The great metaphor of these Days of Awe, in the middle of which we now stand between Rosh Hashanah and Yom Kippur, is the book of life. ‘Write us in the book of life,’ we pray. The traditional greeting, Gmar Chatimah Tovah, ‘a good closing seal,’ expresses the hope that God will seal us in that vital book.
No less than eight times we add the word ‘life’ to our daily prayers, speaking of God ‘who loves life’ and ‘sustains life with lovingkindness.’ If, in the classic rabbinic phrase, we are ‘partners with God in creation’ then we too must be participants in that love and nurture of life. There is nothing more important at this juncture in the world’s development, with its economic and ecological crises. Both these words derive from the Greek oikos, home: the question, then, is what we can do to make our communal, national, and earthly home kinder, more sustaining and sustainable, and more full of loving kindness.
These urgent tasks draw on our time and money, mind, imagination and heart. This year above all we need to dedicate ourselves in whatever ways we best can to supporting the most destitute and endangered among our people and across our societies. We need to share in making this a life-giving earth and put a break on whatever in our own habits is contributing to the earth’s destruction.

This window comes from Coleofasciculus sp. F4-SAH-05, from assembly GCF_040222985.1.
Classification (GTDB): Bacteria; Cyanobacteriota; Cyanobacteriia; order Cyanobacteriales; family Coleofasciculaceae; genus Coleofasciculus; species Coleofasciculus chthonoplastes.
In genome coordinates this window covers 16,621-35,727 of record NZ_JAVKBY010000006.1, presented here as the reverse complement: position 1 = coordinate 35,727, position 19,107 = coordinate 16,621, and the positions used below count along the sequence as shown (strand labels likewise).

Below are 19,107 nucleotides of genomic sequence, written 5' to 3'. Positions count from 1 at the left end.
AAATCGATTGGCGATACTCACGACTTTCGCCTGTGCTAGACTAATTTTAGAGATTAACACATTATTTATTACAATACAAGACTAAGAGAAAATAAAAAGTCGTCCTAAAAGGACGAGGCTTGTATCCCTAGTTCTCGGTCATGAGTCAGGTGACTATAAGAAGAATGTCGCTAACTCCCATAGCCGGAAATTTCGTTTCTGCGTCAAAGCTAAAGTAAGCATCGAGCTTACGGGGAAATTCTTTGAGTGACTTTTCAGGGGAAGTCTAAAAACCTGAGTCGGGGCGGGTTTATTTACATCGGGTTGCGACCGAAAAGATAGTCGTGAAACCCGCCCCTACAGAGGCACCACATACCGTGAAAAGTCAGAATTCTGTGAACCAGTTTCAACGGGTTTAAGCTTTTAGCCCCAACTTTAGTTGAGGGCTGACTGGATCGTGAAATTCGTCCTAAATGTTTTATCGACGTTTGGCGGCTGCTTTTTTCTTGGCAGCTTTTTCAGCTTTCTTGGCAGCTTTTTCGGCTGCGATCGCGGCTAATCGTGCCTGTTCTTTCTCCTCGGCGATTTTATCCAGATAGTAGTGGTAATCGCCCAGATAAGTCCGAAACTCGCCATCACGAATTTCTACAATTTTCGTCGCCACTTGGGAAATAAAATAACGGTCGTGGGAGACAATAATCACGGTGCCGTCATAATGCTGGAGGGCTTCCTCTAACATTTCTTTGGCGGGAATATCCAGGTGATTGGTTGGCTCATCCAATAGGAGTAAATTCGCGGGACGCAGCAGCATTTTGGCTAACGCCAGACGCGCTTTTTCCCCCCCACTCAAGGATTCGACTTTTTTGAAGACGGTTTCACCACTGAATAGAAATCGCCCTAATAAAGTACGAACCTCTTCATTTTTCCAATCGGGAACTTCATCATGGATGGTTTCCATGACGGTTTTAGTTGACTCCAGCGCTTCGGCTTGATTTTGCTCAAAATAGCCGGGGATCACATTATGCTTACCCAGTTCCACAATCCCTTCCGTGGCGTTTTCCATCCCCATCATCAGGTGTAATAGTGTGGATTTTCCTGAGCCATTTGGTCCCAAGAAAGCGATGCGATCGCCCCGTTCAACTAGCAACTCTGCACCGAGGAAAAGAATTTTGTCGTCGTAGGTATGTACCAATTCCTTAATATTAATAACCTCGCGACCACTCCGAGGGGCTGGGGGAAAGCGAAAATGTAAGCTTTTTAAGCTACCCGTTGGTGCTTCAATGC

‘All life shall acknowledge you,’ we say every day. All existence, human, animal and the life of all nature, is precious; it is all part of a fragile, interdependent whole. Our final service on Yom Kippur concludes with a prayer, addressed more to ourselves than to God: ‘May we cease from exploitation,’ ‘May I never sin again.’
This week we’ve lost someone who was a great campaigner for the most vulnerable lives, Barbara Winton, daughter of Sir Nicholas Winton who saved hundreds of children from Nazi Europe. Inheriting her father’s passion, modesty and determination to do whatever lay in his power to help, she too fought for refugees, particularly children, especially those who dared their terrible journeys of escape from persecution all on their own. May Barbara find rest in the presence of God and may we all be heirs to her values.
It’s all very well to speak in praise of life, but life is often far from easy. It frequently hurts and most of us bear sore wounds. The very focus on life draws us to think of those who are no longer with us. There they are, their picture on the shelf, their shadow still next to us, but their wit, laughter, affection and irritating habits all gone. May their love still sustain us, their foibles still amuse us and their voice still speak in our hearts.
Every day in our prayers and many times during Yom Kippur we say Mah anu? Meh chayeinu? What are we? To what does our life amount? But the answer is never ‘nothing; don’t bother.’ Life is our opportunity to make the most of the gifts with which we are endowed: the capacity for wonder, joy, creativity, empathy, compassion, dedication and endurance. An anonymous poet imagines what death would tell us if it could speak: it does not speak about itself but rather says
Think of life;
Think of the privilege of life;
Think of how great a thing life may be made.
May this be a year in which we do our utmost to work alongside each other, all faiths and all nations, as partners with God in appreciating and sustaining life with loving kindness.